In late 1974 I was fortunate enough to get some experience using an HP-2000F minicomputer with a teletype terminal in my school. Compared to using a computer today, the teletype was noisy and slow, and seemed to self-destruct every few weeks, needing repairs or adjustments to keep it printing clearly. Still, the experience seemed magical to me. A friend and I would play various games, including a Star Trek game that was purely text-based, but kept us engaged for hours as the teletype slowly printed the outcome of every Klingon battle.
I didn’t realize it then, but this was during the rise of the “minicomputer”. Minicomputers were smaller than the room-sized mainframes and cost much less, but were still the size of a refrigerator or two. Minicomputers were made by several companies including IBM, Digital Equipment Corporation (DEC), Prime, Wang, Data General, and many more. Corporate departments, mid-sized companies, and universities all found uses for the cost-effective minicomputers. In 1983, my employer’s financial systems ran on a DEC PDP11. I programmed using the DIBOL language to create sales or financial reports.
Fast-forward to modern times, when I stumbled upon information on the internet about a fellow in Switzerland who sells 6:10 scale reproduction kits of the Digital PDP-11/70 front panel, complete with a row of 1970s-era red and magenta switches and the requisite “blinkenlights” flashing away. The kit runs hardware emulation on an embedded Raspberry Pi computer. This was perfect, since I had an unused Raspberry PI in my stock of spare parts. The kits are built to order, so I ordered one. The kit arrived a few weeks later.
The parts came in several bags, one with switches and the other with everything else. An acrylic panel faithfully replicates the colors and logo of the PDP11/70, along with a display case and rear panel to house the electronics and any interfaces the builder opts to include. Since the Pi includes WiFI, I’ll likely let this computer connect wirelessly, but I still included an RJ-45 ethernet port on the back to allow for a hard-wired network connection.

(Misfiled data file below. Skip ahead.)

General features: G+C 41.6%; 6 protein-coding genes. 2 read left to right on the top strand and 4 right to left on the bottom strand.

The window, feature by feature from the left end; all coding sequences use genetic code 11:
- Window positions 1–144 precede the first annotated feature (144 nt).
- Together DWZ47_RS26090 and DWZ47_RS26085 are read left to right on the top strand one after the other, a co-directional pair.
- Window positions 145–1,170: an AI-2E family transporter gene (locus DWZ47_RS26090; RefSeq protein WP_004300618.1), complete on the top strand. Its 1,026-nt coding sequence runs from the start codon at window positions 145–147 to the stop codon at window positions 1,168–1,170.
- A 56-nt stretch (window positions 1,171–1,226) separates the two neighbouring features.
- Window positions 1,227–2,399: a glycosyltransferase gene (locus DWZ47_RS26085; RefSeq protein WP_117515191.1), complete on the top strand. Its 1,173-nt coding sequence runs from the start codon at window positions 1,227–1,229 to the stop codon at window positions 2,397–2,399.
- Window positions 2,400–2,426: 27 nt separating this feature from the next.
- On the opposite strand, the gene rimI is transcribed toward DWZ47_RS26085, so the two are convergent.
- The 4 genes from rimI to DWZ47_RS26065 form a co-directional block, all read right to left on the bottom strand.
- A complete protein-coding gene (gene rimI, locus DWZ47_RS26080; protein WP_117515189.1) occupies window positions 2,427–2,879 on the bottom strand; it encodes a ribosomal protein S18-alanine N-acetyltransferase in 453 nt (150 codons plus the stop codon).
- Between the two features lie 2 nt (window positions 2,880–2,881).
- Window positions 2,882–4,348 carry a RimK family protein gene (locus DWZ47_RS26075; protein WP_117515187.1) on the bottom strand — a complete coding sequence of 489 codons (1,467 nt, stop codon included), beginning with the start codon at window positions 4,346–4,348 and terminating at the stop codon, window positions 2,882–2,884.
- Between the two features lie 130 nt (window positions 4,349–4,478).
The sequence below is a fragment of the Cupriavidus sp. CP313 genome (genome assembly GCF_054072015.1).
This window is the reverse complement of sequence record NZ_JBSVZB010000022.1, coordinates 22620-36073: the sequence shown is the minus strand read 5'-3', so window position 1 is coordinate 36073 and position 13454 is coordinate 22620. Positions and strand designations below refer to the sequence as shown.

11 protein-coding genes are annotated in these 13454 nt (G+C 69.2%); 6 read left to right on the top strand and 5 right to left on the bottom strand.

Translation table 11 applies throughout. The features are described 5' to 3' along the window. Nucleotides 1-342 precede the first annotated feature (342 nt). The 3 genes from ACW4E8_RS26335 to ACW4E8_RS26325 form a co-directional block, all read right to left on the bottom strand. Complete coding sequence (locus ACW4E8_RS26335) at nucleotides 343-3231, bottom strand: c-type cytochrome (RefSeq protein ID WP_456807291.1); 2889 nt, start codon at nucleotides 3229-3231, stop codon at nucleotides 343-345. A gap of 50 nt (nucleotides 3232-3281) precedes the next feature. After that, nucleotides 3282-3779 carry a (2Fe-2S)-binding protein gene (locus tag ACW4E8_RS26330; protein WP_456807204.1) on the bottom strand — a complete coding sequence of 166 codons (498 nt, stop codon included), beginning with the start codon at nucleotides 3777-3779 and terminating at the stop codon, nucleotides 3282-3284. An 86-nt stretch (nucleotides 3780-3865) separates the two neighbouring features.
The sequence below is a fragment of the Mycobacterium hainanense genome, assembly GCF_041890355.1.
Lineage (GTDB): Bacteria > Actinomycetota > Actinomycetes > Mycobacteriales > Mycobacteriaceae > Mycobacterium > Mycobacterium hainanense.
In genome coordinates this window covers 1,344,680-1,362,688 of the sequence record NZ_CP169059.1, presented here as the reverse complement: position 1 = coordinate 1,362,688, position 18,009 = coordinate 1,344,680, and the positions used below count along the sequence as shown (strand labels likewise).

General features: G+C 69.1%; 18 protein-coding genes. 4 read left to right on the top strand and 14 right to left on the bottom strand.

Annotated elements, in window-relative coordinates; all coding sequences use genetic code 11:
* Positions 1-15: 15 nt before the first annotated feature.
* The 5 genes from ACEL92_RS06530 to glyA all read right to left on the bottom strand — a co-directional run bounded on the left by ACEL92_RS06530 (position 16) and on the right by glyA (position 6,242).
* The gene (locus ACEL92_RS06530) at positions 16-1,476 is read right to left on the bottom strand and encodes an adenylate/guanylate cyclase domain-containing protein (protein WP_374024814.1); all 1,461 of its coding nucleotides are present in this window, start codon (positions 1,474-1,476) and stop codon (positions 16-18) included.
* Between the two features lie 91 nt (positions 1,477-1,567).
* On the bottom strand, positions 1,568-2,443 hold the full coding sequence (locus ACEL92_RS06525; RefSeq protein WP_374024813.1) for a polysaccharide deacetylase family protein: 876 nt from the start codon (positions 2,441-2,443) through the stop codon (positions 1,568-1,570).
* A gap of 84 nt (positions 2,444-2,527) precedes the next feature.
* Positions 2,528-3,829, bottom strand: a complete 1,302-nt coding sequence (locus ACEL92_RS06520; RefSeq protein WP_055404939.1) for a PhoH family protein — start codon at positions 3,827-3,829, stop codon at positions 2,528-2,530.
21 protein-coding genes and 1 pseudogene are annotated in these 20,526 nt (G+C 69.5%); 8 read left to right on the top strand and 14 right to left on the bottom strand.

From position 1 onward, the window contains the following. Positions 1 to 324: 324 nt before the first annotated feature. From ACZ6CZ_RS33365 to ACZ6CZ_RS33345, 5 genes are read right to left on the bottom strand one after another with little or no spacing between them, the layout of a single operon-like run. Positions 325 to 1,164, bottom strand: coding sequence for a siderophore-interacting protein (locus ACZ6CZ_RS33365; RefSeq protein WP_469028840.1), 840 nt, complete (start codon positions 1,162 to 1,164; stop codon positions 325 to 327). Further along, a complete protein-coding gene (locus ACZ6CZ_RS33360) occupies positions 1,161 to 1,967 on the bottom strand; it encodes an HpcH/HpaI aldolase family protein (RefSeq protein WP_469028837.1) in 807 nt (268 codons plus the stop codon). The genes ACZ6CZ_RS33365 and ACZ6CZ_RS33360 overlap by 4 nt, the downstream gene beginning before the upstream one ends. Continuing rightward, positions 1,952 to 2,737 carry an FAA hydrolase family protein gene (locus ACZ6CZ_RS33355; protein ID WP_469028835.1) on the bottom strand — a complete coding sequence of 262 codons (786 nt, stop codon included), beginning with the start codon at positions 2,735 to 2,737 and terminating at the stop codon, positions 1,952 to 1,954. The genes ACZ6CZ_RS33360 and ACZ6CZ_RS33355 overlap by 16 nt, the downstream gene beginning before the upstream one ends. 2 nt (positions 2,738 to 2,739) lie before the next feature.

The kit took about 6 hours to assemble. Included were 30 switches of various types, 64 LEDs, 37 diodes, 2 rotary encoders, 18 resistors, and an 8-channel logic driver integrated circuit. I was pleased that everything worked when I powered up the circuit board the first time. After the PDP11 replica was assembled, I added it to my network and logged in.
I booted into BSD 2.11, an early UNIX variant, and explored the file systems. Under the /usr/games directory were programs called trek and hangman, both of which I used almost 50 years ago. I typed ./trek to start the program and instantly remembered the game’s commands and strategy. It all came back to me – surprising, since I usually can’t remember what I had for breakfast on any given day. The main difference was that I was using a terminal emulator, which instantly displays the text output where the older teletype would take forever to type each character at a blazing 110 baud communication speed, adding to the sense of anticipation.
This PDP11 replica is mainly a novelty, but I’ve enjoyed logging onto it, booting various operating systems, compiling old software, and navigating the file system using commands from the very origins of the UNIX operating system. What a great way to revisit childhood memories from a time when computers were not yet in our homes.